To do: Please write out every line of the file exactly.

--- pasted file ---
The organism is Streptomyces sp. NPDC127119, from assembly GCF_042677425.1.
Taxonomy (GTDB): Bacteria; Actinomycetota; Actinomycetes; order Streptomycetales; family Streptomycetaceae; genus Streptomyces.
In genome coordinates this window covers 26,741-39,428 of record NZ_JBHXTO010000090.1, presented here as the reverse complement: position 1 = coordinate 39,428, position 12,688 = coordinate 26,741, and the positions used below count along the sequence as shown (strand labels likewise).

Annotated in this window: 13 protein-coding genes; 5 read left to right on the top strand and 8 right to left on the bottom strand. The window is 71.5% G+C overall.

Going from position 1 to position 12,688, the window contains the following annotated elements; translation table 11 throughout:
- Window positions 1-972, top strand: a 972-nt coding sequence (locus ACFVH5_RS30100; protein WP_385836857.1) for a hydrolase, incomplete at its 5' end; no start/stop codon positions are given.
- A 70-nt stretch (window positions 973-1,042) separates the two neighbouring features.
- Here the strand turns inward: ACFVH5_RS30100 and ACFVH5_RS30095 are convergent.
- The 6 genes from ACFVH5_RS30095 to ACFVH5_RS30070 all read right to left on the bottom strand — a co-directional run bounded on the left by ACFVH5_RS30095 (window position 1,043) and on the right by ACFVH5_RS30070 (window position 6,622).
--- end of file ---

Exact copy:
The organism is Streptomyces sp. NPDC127119, from assembly GCF_042677425.1.
Taxonomy (GTDB): Bacteria; Actinomycetota; Actinomycetes; order Streptomycetales; family Streptomycetaceae; genus Streptomyces.
In genome coordinates this window covers 26,741-39,428 of record NZ_JBHXTO010000090.1, presented here as the reverse complement: position 1 = coordinate 39,428, position 12,688 = coordinate 26,741, and the positions used below count along the sequence as shown (strand labels likewise).

Annotated in this window: 13 protein-coding genes; 5 read left to right on the top strand and 8 right to left on the bottom strand. The window is 71.5% G+C overall.

Going from position 1 to position 12,688, the window contains the following annotated elements; translation table 11 throughout:
- Window positions 1-972, top strand: a 972-nt coding sequence (locus ACFVH5_RS30100; protein WP_385836857.1) for a hydrolase, incomplete at its 5' end; no start/stop codon positions are given.
- A 70-nt stretch (window positions 973-1,042) separates the two neighbouring features.
- Here the strand turns inward: ACFVH5_RS30100 and ACFVH5_RS30095 are convergent.
- The 6 genes from ACFVH5_RS30095 to ACFVH5_RS30070 all read right to left on the bottom strand — a co-directional run bounded on the left by ACFVH5_RS30095 (window position 1,043) and on the right by ACFVH5_RS30070 (window position 6,622).